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Head of Patient Advocacy Organization Warns That Drug Importation Is Not The Solution American Patients Need

Source: Patients Rising

This editorial by Terry Wilcox was published in Inside Sources on April 18, 2019. Terry Wilcox is the co-founder and executive director of Patients Rising, a patient advocacy organization.

States’ Quixotic Efforts to Import Prescription Drugs From Canada

The Senate hosted yet another hearing earlier this month on prescription drug pricing. But state legislators are getting tired of waiting for federal action to address their residents’ prescription drug costs. So far this year 16 states have introduced 27 bills to allow prescription drug imports from Canada.

Importing prescription drugs from Canada enjoys popular support. A Kaiser poll last month found that four-fifths of respondents support importing drugs from Canada. A 2016 survey of American adults found that 8 percent of respondents said they or someone in their household had imported prescription drugs.

But as a matter of broad public policy, wholesale importation is not a solution to lowering drug costs. Canada’s population of 37 million isn’t much bigger than the combined size of Florida and Illinois, the two largest states currently pursuing importation legislation. The Canadian drug supply is nowhere near the scale that would be necessary to provide drugs to the massive American market.

According to a study published last year in Health Economics, if just 20 percent of U.S. prescriptions were filled using Canadian prescription drug sources, the Canadian drug supply would run out in 183 days. Since generic drugs are about twice as expensive in Canada as in the United States, imports would likely be limited to brand name drugs. Proposed bills like Oregon’s HB 2689 say imports would have to “generate substantial savings for consumers.” In that case, Canada’s brand name drug supply would still be exhausted in 201 days.

Like the United States, Canada is experiencing drug shortages. According to Canada’s C.D. Howe Institute, approximately 1,000 shortages have been reported annually, affecting at least 10 percent of all active drugs in the country. Exporting Canada’s limited supply to the United States would generate a significant public backlash. Drugs that could somehow be exported would almost surely command a significantly higher price in the United States than in Canada, reducing the arbitrage opportunity and foreseeably driving up Canada’s own prices, as has been demonstrated by similar lateral trade schemes in Europe and China.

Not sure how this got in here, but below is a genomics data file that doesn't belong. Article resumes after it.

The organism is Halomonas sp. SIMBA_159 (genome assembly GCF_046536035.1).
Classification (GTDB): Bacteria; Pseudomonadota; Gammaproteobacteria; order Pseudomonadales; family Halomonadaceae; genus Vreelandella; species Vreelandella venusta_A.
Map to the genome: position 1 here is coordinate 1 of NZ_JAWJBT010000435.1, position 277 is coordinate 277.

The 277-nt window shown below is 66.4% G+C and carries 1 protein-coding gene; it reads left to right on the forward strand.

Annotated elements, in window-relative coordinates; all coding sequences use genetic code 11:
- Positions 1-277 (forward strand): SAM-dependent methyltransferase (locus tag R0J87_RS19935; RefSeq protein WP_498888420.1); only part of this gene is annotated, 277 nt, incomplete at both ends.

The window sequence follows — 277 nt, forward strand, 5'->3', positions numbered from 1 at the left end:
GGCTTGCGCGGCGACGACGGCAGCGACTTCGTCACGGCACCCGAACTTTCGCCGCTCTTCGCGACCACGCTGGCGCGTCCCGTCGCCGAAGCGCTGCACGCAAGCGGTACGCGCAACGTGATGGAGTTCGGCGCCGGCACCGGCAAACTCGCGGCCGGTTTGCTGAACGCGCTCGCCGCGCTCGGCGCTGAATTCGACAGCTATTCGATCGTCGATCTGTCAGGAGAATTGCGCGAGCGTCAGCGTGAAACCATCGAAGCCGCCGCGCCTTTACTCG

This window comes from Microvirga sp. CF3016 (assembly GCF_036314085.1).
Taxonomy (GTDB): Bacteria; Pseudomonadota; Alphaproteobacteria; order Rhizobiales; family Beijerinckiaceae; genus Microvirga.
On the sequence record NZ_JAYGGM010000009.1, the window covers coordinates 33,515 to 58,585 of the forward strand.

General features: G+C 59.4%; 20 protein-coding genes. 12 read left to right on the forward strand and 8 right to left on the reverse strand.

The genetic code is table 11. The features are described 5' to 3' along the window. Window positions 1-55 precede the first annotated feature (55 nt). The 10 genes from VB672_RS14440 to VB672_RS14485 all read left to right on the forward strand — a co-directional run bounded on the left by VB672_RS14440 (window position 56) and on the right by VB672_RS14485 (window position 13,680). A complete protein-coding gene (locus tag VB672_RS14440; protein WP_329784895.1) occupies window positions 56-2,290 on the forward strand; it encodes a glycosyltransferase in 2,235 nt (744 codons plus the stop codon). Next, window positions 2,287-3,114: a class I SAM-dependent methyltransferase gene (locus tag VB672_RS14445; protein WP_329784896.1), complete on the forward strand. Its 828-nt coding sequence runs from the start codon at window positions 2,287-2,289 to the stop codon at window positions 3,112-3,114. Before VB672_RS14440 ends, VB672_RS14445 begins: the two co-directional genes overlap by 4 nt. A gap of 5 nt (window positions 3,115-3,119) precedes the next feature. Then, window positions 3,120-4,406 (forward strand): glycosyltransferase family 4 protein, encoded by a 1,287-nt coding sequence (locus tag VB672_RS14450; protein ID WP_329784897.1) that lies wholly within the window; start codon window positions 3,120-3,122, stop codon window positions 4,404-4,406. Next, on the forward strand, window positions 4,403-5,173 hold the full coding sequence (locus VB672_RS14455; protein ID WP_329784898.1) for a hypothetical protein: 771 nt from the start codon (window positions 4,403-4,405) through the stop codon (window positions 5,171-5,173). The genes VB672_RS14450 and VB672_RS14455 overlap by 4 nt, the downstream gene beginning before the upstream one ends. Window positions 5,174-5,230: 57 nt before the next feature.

Recognizing these supply constraints, Canada announced in 2005 that it would ban wholesale drug exports to the United States. As the Canadian health minister pointed out at the time, “Canada cannot be the drugstore for the United States.”

Wholesale prescription drug importation from Canada is not just impractical. There’s also a significant question of safety, especially as news of state-sanctioned import programs could lead U.S. consumers to trust other “Canadian” sources for prescriptions.

Countless American patients have learned the hard way that “Canadian” online pharmacies are often not Canadian. In recent years, thousands of patients across the country have been exposed to counterfeit drugs. Some have suffered serious injury, and some have died, as a result.

An FDA operation in 2005 suggested that just 15 percent of purportedly Canadian online prescription drug purchases originate in Canada; the rest of these drugs come from distant countries, including China and Turkey. Health Canada has acknowledged it cannot guarantee the safety of drugs purchased on these online platforms that advertise themselves as “Canadian.”

Websites with names like Canada Drugs and CanaRx have been singled out by the FDA for their role in selling counterfeit drugs. In a statement last month, outgoing FDA Commissioner Scott Gottlieb warned, “Operations like CanaRx use their names to imply that patients are receiving medicines approved in Canada, when it’s likely that patients are receiving medicines from other countries, and which may be sub-potent, super-potent or counterfeit.”

The inability to guarantee the safety of drug imports is why the past four FDA administrators, serving under both Republican and Democratic administrations, have opposed drug importation. “There is no effective way,” says Gottlieb, “to ensure drugs coming from Canada really are coming from Canada, rather than being routed from, say, a counterfeit factory in China.”

With the World Health Organization now estimating that one in 10 drugs from less developed countries are counterfeit, Americans seeking to lower their drug costs must recognize the risks of import shortcuts.

Just as important as identifying the right policy solutions to the country’s prescription drug cost problem is exposing distracting or counterproductive proposals. Drug importation legislation, while well-intentioned, is the wrong prescription to lower national drug costs.

 

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